Accreditation- College Coach will seek accreditation through the Distance Education and Training Council (DETC). DETC was established in 1926 and is recognized by the US Department of Education and the council for higher education accreditation. Members may participate in providence student aid, and Bill funding programs.
College Coach will need the following non-financial resources to be successful:
Human Capital, Technical design, Technical development, Graphic Development, Advertising, sales, administrative of staff.
Facilities and Equipments
College Coach needs to 400 Chisholm Place, Suite 105, Plano, TX 75075 and Estimated Cost: $ 1,483.13/mo, 1.5mbps Internet access, 6 local phone lines w/up to 1,500 long distance minutes per month, 1.5mbps Internet access. College needs to hardware and software equipment and Classes.
4. Marketing plan
College Coach is especially well positioned for long-term viability, scalability, and profitability as it possess two of the key components researchers have identified as antecedents of organizational success: entrepreneurial orientation and market orientation. Keys to being market oriented are: maintaining a keen awareness of the firm's environment, understanding and anticipating needs of your prospects and customers, and developing innovative services that generate a first mover advantage.
4.1. Environment Forces
The following SWOT and PEST analyses provide overview of the internal and external environment:
Strengths. Management team, low faculty student, ratio, Innovative business , model and flexibility.
Weaknesses. Self- financed, non-accredited, limited financial and human resources, heavily retain on outsourcing.
Opportunity. For-profit segment in growth phase, healthy profit-margins and niche positioning.
Threats. Established competitors, low barrier to entry, substitute products and potential rivals.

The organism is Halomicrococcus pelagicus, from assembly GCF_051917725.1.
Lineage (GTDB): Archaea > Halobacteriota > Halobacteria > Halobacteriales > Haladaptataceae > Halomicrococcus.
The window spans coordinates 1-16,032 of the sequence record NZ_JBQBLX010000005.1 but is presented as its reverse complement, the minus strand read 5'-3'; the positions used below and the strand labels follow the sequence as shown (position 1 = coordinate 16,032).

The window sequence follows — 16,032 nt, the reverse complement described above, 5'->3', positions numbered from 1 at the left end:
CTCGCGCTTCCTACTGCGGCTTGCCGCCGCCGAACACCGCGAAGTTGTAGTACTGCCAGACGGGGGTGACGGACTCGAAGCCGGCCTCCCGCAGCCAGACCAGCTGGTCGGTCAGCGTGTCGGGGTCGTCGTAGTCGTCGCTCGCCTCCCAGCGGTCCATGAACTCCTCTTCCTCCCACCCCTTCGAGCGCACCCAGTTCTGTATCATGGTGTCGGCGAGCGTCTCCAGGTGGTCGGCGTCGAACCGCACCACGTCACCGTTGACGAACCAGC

A PEST analysis identifies political, societal and technological factors within the external environment which may positively or negatively, affect the company's future.
Political = Changes low government educational, Educational tax credits and accreditation standards.
Economic = Recession, recovery, globalization and industry consolidation.
Societal= population changing In Iran, demographics, computer literacy and acceptance of online education.
Technological = Increased broadband access, mobile technology, proliferations, enhanced wireless productivity
4.2. General Marketing Strategy
1- Build general brand awareness through sponsorships, etc
2- Drive purchase decision at college-related events
Offer district-wide and school-wide licenses at a discount, with schools to promote to students
initial Target Markets
4.3. Pricing Strategy
4.3.1. Pricing to individuals
First month free with sign-up; cancelable at any time.
$7.99 per month thereafter for all basic services
$4.99 per month for additional students living in same household
4.3.2. Pricing to schools/school districts
Schools and school districts will be offered licenses for a given number of individual accounts according to the following discount schedule:
Number of Accounts
Annual Fee $
4.3. Sales and Distribution Strategy
In keeping with two-pronged overall strategy, sales will comprise a two-pronged approach
Direct sales force working with school, school districts, and other organizations promoting college attendance (3,000,000 high school graduates per year).
Sales to individual students will be on-line through our website.
Distribution will be entirely internet-based
4.5. Advertising and Promotion
Outsource initial organic search engine optimization techniques for our site, as well as ongoing monitoring and maintenance.
Establish a budget for pay-per-click advertising using keyword optimization techniques. The budget will increase over time as resulting site visits and sales conversions warrant.
Establish a small budget for local sponsorships and advertising to reach students and parents in our initial target market.
Obtain selected student names and addresses from high school/school district (public info) for limited direct mail campaign, with results closely monitored
Establish and promote college scholarships to promote brand awareness and support college attendance.
Establish and promote program that allows schools to identify a limited number of students for a free subscription to the site, based on academic and economic situation.
4.6. Overall Marketing Budget
The overall marketing budget is summarized in the table below.
National Marketing-Web Based
Company web-site, Facebook and My Space accounts
Included in Section 5
Search Engine Optimization (outsourced)
$120 first 2 months followed by $ 60 per month thereafter
Pay Per Click Advertising (Google Adwords, etc.)
$100 per month for first year, increasing to $150 per month thereafter
National Marketing-Counselor Targeted
Booth at national school counselor conventions, memberships, advertising, etc.
$500 per year
National-Public Relations Based
$500 per year
Free subscriptions for economically disadvantaged
No cost; just forgone revenue
Local Promotion and Advertising
Sponsorships and advertising
$500 per year
Marketing Collateral (print, promotional items)
$10,00 per year